Thor nodded magnanimously. “This is acceptable to me. While we wait for you to arrange it so, a morning repast! The fruits of Midgardian soil have long been missed by our people, and I would be pleased to relearn their sweetness.”

Steve had never seen Coulson speechless. Silent, yes, circumspect, always, but never at a loss for a reply. Finally he just nodded tightly and spun on his heel, marching out the door.

“Well, that sure was something,” Steve said.

Thor turned to Steve with a triumphant smile. “You all forget, I think, that I grew up with the Liesmith himself, Loki Silvertongue.”

Steve pulled out a chair and slumped, his nervous energy draining and leaving him wrung out. “I try not to think of Loki if I can help it, to be honest.”

He regretted it the instant the words were out of his mouth. Thor’s face fell and he took a seat beside Steve at the conference table.

“Yes. He has wronged you all sorely. I cannot fault you for your anger, but neither can I share it.”

“Of course not, Thor. He’s your brother. None of us could be angry at you for loving him,” Steve said.

Thor grimaced, but a contingent of junior agents showed up laden with food and coffee. Thor waited for them to leave before he sent Steve a serious look.

“I think the one you call the Hawk may. And he is justified in it. Loki wronged him more grievously than any of us.”

“Yeah, well, ‘the Hawk’ is kind of a dick, you know.”

Steve’s head jerked up to see Clint leaning in the doorway, arms crossed and a tolerant smile on his face.

“Are you two actually stupid enough that you’d talk about this in a SHIELD briefing room?” he asked, eyebrows raised.

Steve flushed. “Oh. I guess I am.”

Thor’s fist clenched. “I, too, was unwary and foolish.”

Clint rolled his eyes. “Well, lucky for you guys this isn’t my first freakshow rodeo. I scrambled the video feed, so we’re good for now.”

“Thanks, Clint,” Steve said, and he meant for more than the surveillance. They hadn’t talked about their respective meltdowns, but Steve couldn’t leave it like that.

Clint just gave him a small smile and shut the door behind him. “Don’t mention it. Ever. Now, we gonna get the big guy up to speed?”

Steve nodded, and briefed Thor as fast as he could, Clint interjecting in between gorging himself on pastries and coffee. Thor met each bit of information with a serious expression that somehow both suited him and was incredibly strange to see on his face.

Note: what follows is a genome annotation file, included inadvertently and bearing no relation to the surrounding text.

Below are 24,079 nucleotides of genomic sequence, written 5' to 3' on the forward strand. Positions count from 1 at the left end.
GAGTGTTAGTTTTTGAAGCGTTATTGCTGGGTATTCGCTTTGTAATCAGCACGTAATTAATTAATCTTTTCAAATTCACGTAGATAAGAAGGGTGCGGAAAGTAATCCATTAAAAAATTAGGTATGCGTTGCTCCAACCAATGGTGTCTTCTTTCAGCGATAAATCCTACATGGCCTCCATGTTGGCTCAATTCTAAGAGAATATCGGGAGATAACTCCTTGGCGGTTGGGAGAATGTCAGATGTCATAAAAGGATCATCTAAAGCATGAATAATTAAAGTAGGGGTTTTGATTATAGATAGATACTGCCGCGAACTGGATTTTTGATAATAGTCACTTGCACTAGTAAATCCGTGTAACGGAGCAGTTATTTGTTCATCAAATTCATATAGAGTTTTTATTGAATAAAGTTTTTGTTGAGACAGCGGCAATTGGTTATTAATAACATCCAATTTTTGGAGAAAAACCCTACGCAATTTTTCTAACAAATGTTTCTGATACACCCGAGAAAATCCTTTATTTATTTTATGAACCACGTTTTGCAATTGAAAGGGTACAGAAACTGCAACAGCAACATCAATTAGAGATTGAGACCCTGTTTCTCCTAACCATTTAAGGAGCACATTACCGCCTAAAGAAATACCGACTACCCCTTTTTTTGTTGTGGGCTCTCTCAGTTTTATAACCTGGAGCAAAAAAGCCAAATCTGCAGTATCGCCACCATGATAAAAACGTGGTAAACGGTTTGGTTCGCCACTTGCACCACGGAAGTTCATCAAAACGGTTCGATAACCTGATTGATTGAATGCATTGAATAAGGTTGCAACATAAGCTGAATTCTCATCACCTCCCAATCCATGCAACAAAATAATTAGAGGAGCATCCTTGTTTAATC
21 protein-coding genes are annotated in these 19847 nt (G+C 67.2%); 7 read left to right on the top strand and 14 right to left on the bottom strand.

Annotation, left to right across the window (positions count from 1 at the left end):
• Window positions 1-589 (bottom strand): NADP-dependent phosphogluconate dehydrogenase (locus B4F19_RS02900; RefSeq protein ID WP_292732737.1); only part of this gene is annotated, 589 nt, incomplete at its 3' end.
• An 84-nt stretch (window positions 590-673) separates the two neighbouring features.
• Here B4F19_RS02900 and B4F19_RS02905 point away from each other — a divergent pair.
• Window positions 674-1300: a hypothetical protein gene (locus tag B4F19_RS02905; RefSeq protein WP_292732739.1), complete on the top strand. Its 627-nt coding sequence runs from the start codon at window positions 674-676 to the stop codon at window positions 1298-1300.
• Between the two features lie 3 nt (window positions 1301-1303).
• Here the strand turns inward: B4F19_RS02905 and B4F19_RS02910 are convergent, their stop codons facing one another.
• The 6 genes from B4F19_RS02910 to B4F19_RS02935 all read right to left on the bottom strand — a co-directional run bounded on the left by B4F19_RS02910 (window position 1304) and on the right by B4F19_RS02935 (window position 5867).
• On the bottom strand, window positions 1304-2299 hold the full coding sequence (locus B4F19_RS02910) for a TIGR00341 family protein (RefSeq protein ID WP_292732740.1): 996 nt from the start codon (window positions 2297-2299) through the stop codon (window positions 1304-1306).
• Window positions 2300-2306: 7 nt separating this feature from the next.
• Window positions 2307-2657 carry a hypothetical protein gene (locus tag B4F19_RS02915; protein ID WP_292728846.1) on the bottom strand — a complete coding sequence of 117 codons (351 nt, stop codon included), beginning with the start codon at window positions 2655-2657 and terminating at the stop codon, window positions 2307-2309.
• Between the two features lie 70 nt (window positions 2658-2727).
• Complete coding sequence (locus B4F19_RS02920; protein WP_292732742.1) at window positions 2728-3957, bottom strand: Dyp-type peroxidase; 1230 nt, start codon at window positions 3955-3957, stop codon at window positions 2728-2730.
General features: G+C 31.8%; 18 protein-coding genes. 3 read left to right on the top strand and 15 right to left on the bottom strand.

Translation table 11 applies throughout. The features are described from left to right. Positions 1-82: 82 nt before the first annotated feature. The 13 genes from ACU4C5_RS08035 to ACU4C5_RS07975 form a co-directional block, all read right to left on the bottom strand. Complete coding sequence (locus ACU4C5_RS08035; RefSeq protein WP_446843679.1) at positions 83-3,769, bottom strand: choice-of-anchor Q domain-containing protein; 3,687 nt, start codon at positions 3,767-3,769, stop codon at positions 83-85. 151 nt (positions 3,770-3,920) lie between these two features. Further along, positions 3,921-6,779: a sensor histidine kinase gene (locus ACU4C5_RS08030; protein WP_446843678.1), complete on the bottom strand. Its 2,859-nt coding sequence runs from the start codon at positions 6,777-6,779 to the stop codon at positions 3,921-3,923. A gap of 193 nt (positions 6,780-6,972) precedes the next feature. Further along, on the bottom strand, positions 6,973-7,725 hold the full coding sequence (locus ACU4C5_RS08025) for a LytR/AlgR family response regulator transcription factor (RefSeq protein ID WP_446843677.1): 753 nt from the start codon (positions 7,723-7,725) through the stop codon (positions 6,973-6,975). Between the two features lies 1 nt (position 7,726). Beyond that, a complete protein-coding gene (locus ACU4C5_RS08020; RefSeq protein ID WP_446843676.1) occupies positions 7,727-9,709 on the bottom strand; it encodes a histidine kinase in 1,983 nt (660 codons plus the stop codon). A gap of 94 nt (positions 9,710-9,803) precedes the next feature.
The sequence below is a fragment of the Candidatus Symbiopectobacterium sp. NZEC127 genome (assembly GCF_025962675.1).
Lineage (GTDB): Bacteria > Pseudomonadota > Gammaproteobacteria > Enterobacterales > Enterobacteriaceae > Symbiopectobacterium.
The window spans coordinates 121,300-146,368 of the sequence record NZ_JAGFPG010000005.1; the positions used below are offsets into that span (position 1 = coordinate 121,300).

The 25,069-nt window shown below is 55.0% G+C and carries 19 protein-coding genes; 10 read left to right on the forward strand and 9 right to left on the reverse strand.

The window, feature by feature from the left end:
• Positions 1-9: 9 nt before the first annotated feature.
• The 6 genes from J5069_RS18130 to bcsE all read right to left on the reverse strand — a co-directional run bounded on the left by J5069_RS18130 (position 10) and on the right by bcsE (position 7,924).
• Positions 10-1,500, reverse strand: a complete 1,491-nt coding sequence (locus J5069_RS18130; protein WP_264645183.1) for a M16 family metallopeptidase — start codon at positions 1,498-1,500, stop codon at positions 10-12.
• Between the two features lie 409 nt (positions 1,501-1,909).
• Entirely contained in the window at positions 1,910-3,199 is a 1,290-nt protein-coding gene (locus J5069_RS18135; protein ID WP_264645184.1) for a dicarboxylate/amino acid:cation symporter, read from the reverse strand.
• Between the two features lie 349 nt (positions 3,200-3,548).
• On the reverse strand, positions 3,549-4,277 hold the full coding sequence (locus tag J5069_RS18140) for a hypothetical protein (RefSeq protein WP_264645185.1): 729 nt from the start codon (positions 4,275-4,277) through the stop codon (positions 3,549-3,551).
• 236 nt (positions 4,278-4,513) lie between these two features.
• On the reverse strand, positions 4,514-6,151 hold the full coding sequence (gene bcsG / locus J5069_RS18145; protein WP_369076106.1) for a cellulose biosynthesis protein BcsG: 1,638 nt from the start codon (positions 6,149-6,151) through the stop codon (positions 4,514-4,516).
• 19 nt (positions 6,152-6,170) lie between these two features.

“So it is by magic that we were brought to this place,” he stated finally, when Steve had run out of things to tell him.

Clint nodded. “Yeah, but we don’t know how we brought you. You weren’t part of the ‘We Hate Stark’ club.”

Steve winced. “Clint.”

“I think I know how that came to be,” Thor said. “Nothing has changed in Asgard as a result of this magic. Loki remains in exile; the Tesseract still rests in its place in the treasure vault of Odin. These things would not be so were Tony not to have battled with us, I think. It follows that this curse is limited to Midgard, and to those not involved in enacting it.”

Steve turned this over and nodded. “That makes sense.”

“So how do we fix it, oh godly one?” Clint asked around a mouthful of – Steve’s heart clenched – bear claw.

Thor shook his head. “I am no sage. I regret that in my youth I was blind to the value of learning and magic, and I am no better than the meanest pupil in these arts.”

“You’re still more of an expert than anyone else we have,” Steve insisted.

Thor regarded him with a grave expression. “I know not how such a curse is to be broken. We would do best to consult a master of magic and curses with such a question.”

Steve’s stomach sank even as he asked, “And who might that master be?”

Thor’s smile was infinitely sad. “My brother, of course.”

Clint was off his chair in a second. “Oh, fuck no. Look, Thor, no offence, buddy, I get that you can’t hate your brother, trust me, fucked up fraternal bonds and me are way too familiar for me to get on a high horse about that, but are you fucking crazy? You’re talking about the guy who tried to take over the planet with his alien minions on flying jetskis and crazy armoured battle eels a year ago! We can trust anyone more than him.”

Thor met Clint’s furious glare. “He has offered regret, and I believe would welcome an opportunity to make some amends, no matter how small.”

Clint scoffed. “Oh, and the Liesmith couldn’t possibly be yanking your chain, right? Perish the fucking thought!”

Steve agreed. “It’s pretty suspicious, Thor.”

Thor nodded his head sadly. “Very well. There are others in Asgard, sages and worthy teachers who may hold answers to our question.”

Clint growled under his breath but didn’t say anything to that. Steve sighed and rubbed his forehead. A month ago he would have laughed at the idea of getting a stress headache. Now he was sure one was building just behind his eyes.

“There’s nothing we can do until Bruce and Natasha arrive, anyway. Let’s just… think about this. Clint, can you poke around SHIELD without getting caught?”

Clint rolled his eyes. “Cap. You’re killing me here.”

“Is that a yes?”

“It’s a hell yes, sir.”

“Good. Look around for anything relevant. Check in twice daily, epsilon identification protocol.”

“Wilco, Cap,” Clint said, snapping a salute and leaving the room.

“Thor, you and I will stall Coulson. Any ideas for—”

“I will tell the tale of how I won Mjolnir! It is a very long tale, told properly.” Thor beamed.

“Perfect,” Steve said. “He can’t tell you to stop without risking offending you.”

Thor chuckled. “You are a more devious man than others give you credit for, Captain.”

Steve smiled. “Hey, I’m a tactician. Sometimes, you gotta fight dirty.”